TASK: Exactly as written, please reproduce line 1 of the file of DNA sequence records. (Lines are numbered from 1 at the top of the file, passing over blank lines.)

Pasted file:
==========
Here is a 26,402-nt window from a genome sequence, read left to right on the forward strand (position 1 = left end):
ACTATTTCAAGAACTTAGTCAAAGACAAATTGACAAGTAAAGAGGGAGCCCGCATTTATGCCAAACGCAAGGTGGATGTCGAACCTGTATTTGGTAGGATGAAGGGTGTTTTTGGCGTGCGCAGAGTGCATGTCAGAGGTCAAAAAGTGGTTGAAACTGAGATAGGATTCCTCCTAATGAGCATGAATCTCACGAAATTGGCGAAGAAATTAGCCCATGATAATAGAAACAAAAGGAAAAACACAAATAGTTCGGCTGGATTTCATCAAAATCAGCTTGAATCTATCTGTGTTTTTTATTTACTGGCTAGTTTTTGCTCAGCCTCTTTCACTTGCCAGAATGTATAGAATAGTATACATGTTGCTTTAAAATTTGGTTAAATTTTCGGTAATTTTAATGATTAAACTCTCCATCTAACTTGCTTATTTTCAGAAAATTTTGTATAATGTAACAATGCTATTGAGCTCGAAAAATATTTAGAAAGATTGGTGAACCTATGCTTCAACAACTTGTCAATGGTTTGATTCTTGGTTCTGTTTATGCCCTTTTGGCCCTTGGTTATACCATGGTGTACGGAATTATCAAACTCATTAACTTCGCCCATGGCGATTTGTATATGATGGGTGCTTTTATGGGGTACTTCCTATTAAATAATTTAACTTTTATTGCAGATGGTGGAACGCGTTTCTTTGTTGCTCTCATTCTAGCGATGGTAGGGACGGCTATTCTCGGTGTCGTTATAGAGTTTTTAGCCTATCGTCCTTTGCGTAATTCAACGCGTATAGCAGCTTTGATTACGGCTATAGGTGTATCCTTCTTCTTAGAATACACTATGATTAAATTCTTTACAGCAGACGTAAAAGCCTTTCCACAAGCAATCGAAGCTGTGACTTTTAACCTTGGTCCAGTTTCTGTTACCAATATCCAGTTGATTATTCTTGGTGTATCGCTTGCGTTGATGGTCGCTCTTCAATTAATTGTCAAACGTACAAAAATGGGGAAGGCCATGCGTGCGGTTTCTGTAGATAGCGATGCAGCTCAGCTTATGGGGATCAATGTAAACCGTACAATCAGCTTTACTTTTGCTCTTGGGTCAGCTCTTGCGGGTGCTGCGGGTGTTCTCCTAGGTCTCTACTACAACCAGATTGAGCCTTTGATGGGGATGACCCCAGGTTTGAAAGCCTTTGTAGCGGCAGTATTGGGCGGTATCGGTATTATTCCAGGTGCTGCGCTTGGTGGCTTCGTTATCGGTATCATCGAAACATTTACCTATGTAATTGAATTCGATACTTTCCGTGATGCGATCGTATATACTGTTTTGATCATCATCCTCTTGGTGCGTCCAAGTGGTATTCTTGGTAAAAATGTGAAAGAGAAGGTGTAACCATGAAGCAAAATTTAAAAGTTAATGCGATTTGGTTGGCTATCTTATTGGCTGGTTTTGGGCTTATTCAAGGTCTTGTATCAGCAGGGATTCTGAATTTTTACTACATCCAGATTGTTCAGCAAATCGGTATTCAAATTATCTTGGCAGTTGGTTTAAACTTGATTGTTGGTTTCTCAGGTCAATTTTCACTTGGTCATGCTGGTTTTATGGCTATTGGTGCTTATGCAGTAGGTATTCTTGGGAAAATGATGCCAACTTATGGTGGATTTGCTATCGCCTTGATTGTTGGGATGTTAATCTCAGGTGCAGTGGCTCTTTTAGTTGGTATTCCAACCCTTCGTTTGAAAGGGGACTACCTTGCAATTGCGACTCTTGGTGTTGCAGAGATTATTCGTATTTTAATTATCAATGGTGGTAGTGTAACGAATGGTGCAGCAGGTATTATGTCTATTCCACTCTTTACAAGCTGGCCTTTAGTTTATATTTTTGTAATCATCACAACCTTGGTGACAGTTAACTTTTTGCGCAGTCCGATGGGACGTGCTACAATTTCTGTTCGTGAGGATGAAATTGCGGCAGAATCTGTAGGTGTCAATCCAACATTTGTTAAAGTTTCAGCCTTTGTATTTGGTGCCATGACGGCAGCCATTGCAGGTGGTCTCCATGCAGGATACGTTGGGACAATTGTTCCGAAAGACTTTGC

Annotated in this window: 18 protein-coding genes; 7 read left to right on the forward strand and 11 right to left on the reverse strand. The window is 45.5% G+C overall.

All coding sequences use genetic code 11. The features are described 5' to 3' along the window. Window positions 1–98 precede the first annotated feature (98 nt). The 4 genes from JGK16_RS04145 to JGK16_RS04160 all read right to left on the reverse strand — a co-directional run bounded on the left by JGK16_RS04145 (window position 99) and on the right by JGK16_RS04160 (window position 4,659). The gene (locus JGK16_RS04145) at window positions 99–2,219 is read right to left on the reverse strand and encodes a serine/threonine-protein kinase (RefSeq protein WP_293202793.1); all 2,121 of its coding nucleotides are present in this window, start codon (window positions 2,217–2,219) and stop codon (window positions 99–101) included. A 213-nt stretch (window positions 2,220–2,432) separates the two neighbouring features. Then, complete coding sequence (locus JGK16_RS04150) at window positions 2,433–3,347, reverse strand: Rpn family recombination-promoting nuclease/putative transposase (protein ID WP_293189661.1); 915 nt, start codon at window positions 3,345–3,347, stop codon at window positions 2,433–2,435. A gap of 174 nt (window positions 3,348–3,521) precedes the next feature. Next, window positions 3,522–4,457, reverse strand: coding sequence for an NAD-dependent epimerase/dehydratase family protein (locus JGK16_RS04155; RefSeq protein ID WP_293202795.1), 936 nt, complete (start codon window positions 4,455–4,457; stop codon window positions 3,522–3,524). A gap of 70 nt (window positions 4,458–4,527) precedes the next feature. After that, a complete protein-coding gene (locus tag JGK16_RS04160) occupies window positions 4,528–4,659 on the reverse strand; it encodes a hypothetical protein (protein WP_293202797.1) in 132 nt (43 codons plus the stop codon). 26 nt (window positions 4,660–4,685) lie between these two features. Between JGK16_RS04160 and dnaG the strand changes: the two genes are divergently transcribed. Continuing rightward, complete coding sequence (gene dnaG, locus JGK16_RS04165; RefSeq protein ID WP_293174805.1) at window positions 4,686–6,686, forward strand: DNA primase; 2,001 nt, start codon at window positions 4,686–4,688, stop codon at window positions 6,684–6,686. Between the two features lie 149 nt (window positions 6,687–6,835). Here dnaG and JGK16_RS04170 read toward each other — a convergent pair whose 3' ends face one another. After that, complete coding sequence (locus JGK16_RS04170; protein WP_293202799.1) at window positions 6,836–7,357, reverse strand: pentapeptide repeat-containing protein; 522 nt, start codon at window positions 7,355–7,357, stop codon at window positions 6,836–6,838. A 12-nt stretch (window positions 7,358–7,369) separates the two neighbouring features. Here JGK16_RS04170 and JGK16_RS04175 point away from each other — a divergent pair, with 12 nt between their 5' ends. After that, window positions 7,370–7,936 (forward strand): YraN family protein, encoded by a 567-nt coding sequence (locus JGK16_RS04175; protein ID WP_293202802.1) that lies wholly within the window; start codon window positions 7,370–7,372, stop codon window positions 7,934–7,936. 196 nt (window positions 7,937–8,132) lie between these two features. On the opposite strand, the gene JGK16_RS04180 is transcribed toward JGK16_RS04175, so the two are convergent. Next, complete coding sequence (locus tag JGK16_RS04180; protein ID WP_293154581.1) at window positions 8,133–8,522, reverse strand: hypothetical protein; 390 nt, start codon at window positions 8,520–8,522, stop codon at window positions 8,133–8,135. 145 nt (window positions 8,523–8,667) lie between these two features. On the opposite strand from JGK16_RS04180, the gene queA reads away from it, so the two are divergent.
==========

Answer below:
Here is a 26,402-nt window from a genome sequence, read left to right on the forward strand (position 1 = left end):